Graves has now decided not to challenge either member, saying he does not wish to upset the Republican political apple cart for what could only be a short-term map. The litigation in this redistricting case is far from over, so Graves’ congressional career may not be ending, but only suspended.

With Rep. Graves leaving the House and state Sen. Michael Rulli (R) winning the OH-6 special election on June 11, it means there are now 50 open congressional seats, 25 from the Democratic column, and 24 from the Republican side, along with the newly created Alabama district through that state’s redraw. The open seat number will reduce to 49 when the vacant Colorado District 4 is filled in a special election on June 25.

Nebraska Moves to Change Electoral Vote Apportionment; Curious GOP Targeting in Alaska House Race; A Tie in CA-16?; Braun’s Lead in Indiana

Click on above map to go to interactive version. | 270towin.com

By Jim Ellis — Friday, April 5, 2024

President

Nebraska: Move to Change Electoral Vote Apportionment — With the support of Gov. Jim Pillen (R), a bill in the Nebraska unicameral legislature would change Nebraska’s electoral vote apportionment system, which allows each of the state’s three congressional districts to carry their own electoral vote and change the system to the more common winner-take-all option.

Nebraska and Maine are the two states where presidential candidates win two electoral votes for clinching the statewide vote and one each for every carried congressional district.

The move would help former President Donald Trump in this year’s presidential race, because he is a lock to carry the statewide vote but is the underdog in the Omaha-anchored 2nd Congressional District.

Though Republicans have a large majority in the ostensibly non-partisan state Senate, there is no guarantee the votes will be present to change the system. Doing so, however, would likely deliver an important electoral vote to the Trump candidacy.

House

AK-AL: CLF’s Curious Targeting — The Congressional Leadership Fund, the Republicans’ top House Super PAC, unveiled their first 20 targets for the upcoming general election. Nineteen of the supported candidates are not particularly surprising, but their choice in Alaska’s at-large CD does raise eyebrows. The CLF is supporting Lt. Gov. Nancy Dahlstrom (R) in the top-four contest, even though published research finds that Republican attorney and former candidate Nick Begich fares better against incumbent Mary Peltola (D-Bethel).

In a recently released poll (Data for Progress; Feb. 29-March 2; 1,120 AK-AL likely voters), Lt. Gov. Dahlstrom trailed Begich by 25 points and was 34 points down to Rep. Peltola on the initial multi-candidate ballot test. Once the hypothetical Ranked Choice Voting rounds were simulated, Begich finished at parity with Pelota with each garnering an equal 50 percent share. Therefore, it is curious that the CLF is bypassing Begich to support a weaker candidate.

CA-16: An Apparent Tie — It appears that all votes have finally been counted in California’s open 16th Congressional District and the long anticipated result for the second general election qualifying position has apparently ended in a flat tie. Both San Mateo County Supervisor and former state Sen. Joe Simitian (D) and Assemblyman Evan Low (D-Campbell) each have an unofficial 30,249-vote tally.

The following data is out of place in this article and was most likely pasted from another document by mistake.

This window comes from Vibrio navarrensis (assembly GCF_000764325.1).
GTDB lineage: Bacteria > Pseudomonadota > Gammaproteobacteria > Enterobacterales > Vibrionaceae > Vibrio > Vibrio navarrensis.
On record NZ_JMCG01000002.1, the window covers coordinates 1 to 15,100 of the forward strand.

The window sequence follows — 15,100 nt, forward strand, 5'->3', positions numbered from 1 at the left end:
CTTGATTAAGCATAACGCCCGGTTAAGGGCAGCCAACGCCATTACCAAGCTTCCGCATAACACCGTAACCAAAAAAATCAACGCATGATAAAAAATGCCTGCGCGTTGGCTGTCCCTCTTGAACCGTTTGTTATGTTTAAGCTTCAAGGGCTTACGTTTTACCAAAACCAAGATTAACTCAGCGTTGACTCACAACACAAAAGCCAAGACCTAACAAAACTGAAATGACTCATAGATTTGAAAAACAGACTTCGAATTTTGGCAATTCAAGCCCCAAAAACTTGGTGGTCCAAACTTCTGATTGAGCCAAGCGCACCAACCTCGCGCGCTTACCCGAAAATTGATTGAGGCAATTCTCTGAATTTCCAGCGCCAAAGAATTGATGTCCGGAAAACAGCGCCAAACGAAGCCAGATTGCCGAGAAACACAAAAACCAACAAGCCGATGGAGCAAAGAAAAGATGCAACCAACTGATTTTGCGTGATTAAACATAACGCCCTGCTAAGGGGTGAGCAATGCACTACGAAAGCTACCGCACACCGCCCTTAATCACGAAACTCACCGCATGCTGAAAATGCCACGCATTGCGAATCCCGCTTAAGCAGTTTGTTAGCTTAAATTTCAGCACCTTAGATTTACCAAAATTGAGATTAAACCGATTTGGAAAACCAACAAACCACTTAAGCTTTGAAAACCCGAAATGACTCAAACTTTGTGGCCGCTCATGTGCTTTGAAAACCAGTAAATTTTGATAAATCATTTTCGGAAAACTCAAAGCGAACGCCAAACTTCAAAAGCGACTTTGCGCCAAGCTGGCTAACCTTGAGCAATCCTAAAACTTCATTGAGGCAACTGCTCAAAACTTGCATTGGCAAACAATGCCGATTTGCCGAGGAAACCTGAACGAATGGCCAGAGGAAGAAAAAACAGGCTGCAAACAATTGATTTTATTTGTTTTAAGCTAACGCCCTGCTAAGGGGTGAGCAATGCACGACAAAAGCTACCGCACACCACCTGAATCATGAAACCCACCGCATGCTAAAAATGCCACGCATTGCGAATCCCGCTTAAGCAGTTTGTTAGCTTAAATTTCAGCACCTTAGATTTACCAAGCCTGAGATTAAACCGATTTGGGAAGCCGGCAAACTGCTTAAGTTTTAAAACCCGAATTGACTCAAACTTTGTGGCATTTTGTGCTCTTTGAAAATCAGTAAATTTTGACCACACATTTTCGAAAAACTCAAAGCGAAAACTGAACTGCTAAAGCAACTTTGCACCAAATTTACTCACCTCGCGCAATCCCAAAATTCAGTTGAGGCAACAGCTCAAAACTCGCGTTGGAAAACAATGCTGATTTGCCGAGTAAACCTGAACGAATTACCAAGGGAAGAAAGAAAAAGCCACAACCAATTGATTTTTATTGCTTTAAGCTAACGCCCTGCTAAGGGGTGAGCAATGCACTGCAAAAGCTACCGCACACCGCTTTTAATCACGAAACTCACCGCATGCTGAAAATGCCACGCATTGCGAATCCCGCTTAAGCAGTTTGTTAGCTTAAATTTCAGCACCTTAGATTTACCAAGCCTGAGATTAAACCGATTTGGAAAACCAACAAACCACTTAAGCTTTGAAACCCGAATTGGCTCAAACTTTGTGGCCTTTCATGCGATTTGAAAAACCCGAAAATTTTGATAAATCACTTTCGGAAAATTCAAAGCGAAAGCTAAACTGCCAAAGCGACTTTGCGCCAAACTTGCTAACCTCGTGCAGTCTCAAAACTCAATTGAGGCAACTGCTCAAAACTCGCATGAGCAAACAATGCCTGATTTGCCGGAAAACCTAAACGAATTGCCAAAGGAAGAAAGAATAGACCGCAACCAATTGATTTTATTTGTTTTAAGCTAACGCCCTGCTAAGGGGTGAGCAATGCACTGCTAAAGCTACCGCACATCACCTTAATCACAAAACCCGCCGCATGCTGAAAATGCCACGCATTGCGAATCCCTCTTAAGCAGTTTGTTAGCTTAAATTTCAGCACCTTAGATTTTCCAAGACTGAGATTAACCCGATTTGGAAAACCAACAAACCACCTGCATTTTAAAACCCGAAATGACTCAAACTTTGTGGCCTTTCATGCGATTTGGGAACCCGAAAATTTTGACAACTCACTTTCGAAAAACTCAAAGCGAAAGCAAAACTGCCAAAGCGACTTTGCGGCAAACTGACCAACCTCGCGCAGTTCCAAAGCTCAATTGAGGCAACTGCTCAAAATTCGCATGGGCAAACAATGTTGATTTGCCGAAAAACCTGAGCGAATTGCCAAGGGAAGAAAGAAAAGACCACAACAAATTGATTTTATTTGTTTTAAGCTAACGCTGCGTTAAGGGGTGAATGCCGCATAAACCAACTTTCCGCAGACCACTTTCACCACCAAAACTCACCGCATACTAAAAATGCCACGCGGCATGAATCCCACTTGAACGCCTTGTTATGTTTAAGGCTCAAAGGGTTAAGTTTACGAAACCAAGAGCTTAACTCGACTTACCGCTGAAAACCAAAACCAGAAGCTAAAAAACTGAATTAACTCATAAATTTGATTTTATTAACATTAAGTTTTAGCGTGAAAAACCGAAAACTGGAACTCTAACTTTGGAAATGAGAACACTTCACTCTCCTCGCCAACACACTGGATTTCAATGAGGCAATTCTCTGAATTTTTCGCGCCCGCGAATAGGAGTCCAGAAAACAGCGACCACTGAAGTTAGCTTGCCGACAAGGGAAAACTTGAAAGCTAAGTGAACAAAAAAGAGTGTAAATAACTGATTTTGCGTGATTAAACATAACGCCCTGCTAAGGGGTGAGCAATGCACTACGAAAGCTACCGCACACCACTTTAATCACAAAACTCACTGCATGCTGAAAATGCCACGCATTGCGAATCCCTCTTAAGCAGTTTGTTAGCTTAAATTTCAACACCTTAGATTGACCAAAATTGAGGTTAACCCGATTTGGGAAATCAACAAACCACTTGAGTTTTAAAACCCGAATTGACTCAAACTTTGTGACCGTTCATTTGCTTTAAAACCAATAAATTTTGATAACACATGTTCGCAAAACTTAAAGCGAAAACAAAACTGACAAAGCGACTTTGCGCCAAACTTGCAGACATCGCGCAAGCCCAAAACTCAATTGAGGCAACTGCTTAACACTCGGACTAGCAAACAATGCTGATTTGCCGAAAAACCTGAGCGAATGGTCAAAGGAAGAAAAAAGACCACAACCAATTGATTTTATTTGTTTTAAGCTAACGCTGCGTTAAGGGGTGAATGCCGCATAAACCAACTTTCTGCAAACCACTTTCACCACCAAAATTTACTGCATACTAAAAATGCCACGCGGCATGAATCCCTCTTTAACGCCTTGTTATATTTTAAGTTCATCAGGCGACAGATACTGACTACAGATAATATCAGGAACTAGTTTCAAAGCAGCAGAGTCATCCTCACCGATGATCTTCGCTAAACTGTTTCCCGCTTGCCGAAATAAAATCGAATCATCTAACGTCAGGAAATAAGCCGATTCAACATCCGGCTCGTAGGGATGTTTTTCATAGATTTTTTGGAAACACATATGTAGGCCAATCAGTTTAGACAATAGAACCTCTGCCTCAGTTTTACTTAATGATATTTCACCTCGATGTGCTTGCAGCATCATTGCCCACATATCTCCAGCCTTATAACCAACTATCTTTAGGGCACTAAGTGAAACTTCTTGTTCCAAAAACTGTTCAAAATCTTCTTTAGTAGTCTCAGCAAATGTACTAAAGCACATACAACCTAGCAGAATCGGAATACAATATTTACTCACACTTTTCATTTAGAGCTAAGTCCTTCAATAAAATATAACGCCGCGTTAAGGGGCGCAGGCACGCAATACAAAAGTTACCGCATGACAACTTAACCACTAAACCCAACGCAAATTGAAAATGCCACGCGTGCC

If this result becomes final both men will advance into the general election against former San Jose Mayor Sam Liccardo (D) who long ago secured the first qualifying position. This would lead to a three-way general election among a trio of Democrats, a rarity in a top two jungle primary system. The eventual winner of this race succeeds retiring Rep. Anna Eshoo (D-Atherton).

Governor

Indiana: Sen. Braun Continues with Significant Lead — Crossroads Public Affairs, polling for the Indy Politics campaign blog, released a new survey for the upcoming open Hoosier State Republican gubernatorial primary scheduled for May 7. The survey (March 24-25; 500 likely Indiana Republican primary voters) sees US Sen. Mike Braun leading the primary field with a 33-11-11-10 percent margin over Lt. Gov. Suzanne Crouch, businessman Eric Doden, and former Indiana Commerce Secretary Brad Chambers.

While still holding a strong lead, Sen. Braun’s advantage has decreased since the last published poll from Emerson College, which found him posting a 34-7-7-5 percent lead. Therefore, while the opponents have shown some collective gain in the past three weeks, the fact that the challengers are all so closely bunched will allow Sen. Braun to capture the gubernatorial nomination even if he only attains plurality support.

Conflicting Polls in Ohio; Boebert Won’t Run in Special; Ranked Choice Toss-up Result in Alaska; California General Election Becoming Clearer

By Jim Ellis — Monday, March 18, 2024

Senate

Ohio businessman Bernie Moreno (R)

Ohio: Conflicting Polls — Late last week, we reported on an Emerson College poll of the Ohio Senate Republican primary that posted state Sen. Matt Dolan (R-Chagrin Falls) to a 26-23-16 percent edge over businessman Bernie Moreno and Secretary of State Frank LaRose, respectively. Now we see a Survey USA study (March 6-11; 1,241 registered Ohio voters; 533 likely Republican primary voters; online) that projects Moreno holding a 22-18-16 percent lead over Sen. Dolan and Secretary LaRose. The closeness of both polls suggests any of the three still has a chance to win this coming Tuesday.